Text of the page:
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Bipartisan Bill Would Require Regular Maintenance of Airport Screening Technology

In response to a Department of Homeland Security (DHS) Inspector General (IG) audit that disclosed US airline passengers may have been in potential jeopardy to terrorist attacks for nearly a decade “because the Transportation Security Administration (TSA) has not properly been managing the maintenance of its airport screening equipment,” Democratic Rep. Kathleen Rice, ranking member of the House Committee on Homeland Security’s Transportation Security Subcommittee, this week introduced bipartisan legislation which would require TSA to conduct regular preventive maintenance of airport screening technology.

DHS’s IG audit found TSA may have to beusing other screening measures that “may be less effective at detecting dangerous items.”

The screening equipment the IG investigated proper maintenance of included Explosive Trace Detection (ETD) machines, Advanced Imaging Technology (AIT) machines, Bottled Liquid Scanners, X-ray machines and walkthrough metal detectors. The IG also reviewed maintenance data for Explosives Detection System (EDS) and EDT checked baggage screening equipment.

The screening equipment the IG investigated proper maintenance of included Explosive Trace Detection (ETD) machines, Advanced Imaging Technology (AIT) machines, Bottled Liquid Scanners, X-ray machines and walkthrough metal detectors. The IG also reviewed maintenance data for Explosives Detection System (EDS) and EDT checked baggage screening equipment.

The IG reported that “TSA has not issued adequate policies and procedures to airports for carrying out equipment maintenance-related responsibilities.”

And because TSA hasn’t been adequately overseeing its equipment maintenance, “it cannot be assured that routine preventative maintenance is performed or that equipment is repaired and ready for operational use,” the IG said.

“Without diligent oversight, including implementing adequate policies and procedures and ensuring it has complete, accurate and timely maintenance data for thousands of screening equipment units,” the IG’s audit report said, “TSA risks” shortening the life span of equipment and incurring unnecessary costs to replace the equipment.

And “if the equipment is not fully operational, TSA may have to use other screening measures, which could result in longer wait times and delays in passenger and baggage screening,” the IG said.

But “more importantly, the IG emphasized, “our prior work on airport passenger and baggage screening demonstrated that these other measures may be less effective” in detecting concealed weapons and other dangerous items.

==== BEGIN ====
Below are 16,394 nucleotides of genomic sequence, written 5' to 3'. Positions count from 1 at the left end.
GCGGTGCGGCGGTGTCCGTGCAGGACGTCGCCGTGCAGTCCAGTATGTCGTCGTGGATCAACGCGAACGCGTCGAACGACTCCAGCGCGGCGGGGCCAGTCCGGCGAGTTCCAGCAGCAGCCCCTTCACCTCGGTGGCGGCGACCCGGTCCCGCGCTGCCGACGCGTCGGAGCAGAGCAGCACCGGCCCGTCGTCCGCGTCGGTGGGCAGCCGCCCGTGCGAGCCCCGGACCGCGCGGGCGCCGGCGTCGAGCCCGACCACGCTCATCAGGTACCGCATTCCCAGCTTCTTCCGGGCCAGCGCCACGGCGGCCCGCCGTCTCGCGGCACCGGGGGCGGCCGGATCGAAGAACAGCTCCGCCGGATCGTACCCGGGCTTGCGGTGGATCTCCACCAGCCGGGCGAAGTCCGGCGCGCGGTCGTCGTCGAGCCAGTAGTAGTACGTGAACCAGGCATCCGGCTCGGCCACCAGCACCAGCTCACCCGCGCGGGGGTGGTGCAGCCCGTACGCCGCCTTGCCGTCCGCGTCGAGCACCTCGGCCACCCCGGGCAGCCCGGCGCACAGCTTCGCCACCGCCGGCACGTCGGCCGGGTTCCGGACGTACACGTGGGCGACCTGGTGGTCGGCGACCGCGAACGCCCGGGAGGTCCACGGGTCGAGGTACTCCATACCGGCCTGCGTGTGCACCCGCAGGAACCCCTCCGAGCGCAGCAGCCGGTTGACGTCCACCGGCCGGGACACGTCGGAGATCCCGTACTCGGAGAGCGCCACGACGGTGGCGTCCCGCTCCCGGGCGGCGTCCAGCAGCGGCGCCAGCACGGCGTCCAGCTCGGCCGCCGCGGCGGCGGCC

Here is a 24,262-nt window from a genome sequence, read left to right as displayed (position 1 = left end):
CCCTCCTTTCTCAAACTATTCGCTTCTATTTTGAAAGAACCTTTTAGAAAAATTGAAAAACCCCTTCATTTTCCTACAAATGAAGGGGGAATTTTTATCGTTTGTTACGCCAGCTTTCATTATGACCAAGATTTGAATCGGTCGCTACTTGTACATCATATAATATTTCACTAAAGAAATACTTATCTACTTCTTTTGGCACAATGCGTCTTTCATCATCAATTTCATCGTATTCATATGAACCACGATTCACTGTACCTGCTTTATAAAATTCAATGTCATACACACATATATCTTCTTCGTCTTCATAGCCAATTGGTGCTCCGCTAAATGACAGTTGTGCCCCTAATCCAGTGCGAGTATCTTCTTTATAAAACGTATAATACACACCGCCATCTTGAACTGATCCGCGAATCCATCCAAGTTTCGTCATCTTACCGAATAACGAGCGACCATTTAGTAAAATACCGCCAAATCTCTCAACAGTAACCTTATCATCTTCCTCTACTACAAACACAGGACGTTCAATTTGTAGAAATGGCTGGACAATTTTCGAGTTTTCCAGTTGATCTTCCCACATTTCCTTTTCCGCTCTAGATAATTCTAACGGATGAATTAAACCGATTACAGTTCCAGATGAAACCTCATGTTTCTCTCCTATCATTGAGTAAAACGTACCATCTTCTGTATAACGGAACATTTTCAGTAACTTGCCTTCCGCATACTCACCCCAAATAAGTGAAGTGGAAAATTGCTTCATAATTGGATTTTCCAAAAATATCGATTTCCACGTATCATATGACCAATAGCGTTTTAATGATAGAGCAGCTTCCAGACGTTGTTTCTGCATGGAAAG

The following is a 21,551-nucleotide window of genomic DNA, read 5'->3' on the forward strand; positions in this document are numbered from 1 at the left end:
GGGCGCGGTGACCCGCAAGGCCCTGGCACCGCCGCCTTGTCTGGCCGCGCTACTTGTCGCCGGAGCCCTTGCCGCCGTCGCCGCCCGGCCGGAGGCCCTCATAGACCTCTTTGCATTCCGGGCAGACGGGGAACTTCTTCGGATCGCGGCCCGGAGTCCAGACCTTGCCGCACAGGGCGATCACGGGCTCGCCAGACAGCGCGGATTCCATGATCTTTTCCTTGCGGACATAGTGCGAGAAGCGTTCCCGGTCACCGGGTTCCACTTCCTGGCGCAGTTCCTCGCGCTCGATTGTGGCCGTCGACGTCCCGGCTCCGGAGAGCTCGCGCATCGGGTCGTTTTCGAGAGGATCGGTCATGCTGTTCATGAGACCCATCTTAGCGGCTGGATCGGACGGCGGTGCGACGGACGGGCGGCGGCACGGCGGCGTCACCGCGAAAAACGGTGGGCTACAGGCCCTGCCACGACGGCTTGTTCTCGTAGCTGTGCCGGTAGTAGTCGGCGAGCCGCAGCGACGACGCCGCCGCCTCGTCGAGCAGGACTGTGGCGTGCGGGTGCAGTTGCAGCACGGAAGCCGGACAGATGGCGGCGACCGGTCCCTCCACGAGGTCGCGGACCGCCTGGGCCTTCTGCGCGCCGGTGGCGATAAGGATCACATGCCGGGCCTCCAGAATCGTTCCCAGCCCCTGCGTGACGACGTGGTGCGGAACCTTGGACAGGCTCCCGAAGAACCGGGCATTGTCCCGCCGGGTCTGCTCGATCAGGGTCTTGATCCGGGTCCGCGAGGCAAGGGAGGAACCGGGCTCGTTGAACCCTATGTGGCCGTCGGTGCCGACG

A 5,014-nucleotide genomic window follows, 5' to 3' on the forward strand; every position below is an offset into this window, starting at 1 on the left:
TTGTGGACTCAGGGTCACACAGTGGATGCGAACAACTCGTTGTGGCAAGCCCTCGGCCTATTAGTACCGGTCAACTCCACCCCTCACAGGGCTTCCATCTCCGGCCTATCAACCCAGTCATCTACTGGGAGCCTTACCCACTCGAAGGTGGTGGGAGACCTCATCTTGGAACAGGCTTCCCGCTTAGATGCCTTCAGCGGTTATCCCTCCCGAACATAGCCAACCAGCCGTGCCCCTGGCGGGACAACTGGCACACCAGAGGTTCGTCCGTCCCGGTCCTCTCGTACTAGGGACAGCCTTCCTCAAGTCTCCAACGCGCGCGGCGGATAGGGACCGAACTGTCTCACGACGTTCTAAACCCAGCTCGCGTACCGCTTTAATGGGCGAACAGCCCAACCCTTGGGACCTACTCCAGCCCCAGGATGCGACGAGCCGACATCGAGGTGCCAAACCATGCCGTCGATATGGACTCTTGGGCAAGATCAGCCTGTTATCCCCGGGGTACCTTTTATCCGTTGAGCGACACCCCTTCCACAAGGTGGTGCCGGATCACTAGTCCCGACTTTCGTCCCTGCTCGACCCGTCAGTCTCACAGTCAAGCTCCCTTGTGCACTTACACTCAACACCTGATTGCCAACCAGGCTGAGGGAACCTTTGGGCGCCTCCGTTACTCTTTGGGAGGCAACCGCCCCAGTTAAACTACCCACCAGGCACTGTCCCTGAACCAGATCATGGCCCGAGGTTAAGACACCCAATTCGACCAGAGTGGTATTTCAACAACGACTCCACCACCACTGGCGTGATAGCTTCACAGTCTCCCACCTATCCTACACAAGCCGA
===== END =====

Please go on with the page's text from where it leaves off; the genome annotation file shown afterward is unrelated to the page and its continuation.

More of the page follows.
“Correctly maintaining sensitive screening equipment at our nation’s airports is critical to both protecting the flying public and preserving this taxpayer-funded investment," Rep. Bennie G. Thompson (D-Miss.), ranking member of the House Committee on Homeland Security, responded to the audit. "With hundreds of millions spent on this critical function every year, TSA must ensure maintenance contractors are in compliance and do the work they are paid for. I hope TSA quickly implements the Inspector General’s recommendations to ensure security gaps, cost overruns and longer wait times are not needlessly created.”

Rice’s legislation, the Keeping Our Travelers Safe and Secure Act (HR 2770), would require the TSA administrator to develop and implement a preventive maintenance process for airport screening technology within 180 days. The process must include specific maintenance schedules, guidance for TSA personnel and contractors on how to conduct and document maintenance actions, mechanisms to insure compliance and penalties for noncompliance.

The legislation is co-sponsored by Rep. John Katko (R-NY), chairman of the Transportation Security Subcommittee; Rep. Thompson, and Rep. Donald Payne (D-NJ).

“This bipartisan, common-sense legislation will take action to correct the significant vulnerabilities raised in the Inspector General’s report,” Rice said, noting that, “The security of our airports and the safety of travelers depend on sophisticated technology, and TSA has to be more aggressive and proactive in ensuring that this technology is regularly maintained and kept fully operational. At a time when people are rightfully concerned about TSA’s ability to detect dangerous items, we cannot afford the risk of having to rely on less effective screening measures. I’m confident that we can move quickly to bring this bill to a vote and pass it with the bipartisan support it deserves.”

 

Homeland Security Todayhttp://www.hstoday.us
The Government Technology & Services Coalition's Homeland Security Today (HSToday) is the premier news and information resource for the homeland security community, dedicated to elevating the discussions and insights that can support a safe and secure nation. A non-profit magazine and media platform, HSToday provides readers with the whole story, placing facts and comments in context to inform debate and drive realistic solutions to some of the nation’s most vexing security challenges.

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